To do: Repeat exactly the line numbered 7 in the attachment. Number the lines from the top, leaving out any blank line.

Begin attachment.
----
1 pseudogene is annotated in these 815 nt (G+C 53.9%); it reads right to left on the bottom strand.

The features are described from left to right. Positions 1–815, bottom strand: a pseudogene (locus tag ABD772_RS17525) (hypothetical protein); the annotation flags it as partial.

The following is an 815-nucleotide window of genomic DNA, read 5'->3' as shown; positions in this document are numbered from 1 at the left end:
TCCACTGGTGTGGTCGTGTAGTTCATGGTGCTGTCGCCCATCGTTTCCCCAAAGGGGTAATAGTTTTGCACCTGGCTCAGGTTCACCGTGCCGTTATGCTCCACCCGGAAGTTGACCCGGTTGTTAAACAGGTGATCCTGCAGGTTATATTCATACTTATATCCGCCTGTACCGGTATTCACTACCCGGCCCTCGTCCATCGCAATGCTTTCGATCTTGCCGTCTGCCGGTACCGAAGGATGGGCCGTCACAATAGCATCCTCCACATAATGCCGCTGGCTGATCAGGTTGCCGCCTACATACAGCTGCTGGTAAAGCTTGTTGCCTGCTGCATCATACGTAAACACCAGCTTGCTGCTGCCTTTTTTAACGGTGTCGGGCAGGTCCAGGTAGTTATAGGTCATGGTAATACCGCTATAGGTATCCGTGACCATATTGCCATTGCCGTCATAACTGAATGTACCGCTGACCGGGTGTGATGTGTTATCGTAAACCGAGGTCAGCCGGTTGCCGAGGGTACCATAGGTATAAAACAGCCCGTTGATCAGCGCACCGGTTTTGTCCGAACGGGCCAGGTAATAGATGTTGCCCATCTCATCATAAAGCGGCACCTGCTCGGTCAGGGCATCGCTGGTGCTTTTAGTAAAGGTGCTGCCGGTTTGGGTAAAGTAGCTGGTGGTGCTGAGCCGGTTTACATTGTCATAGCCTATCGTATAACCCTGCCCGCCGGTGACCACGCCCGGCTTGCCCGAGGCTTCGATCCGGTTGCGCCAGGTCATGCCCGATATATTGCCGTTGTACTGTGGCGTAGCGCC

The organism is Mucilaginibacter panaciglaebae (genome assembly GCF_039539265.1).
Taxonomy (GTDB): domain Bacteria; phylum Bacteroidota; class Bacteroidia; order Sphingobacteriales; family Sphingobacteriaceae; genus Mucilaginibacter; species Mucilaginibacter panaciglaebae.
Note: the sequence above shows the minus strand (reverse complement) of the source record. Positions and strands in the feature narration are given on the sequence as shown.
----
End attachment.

Note: the sequence above shows the minus strand (reverse complement) of the source record. Positions and strands in the feature narration are given on the sequence as shown.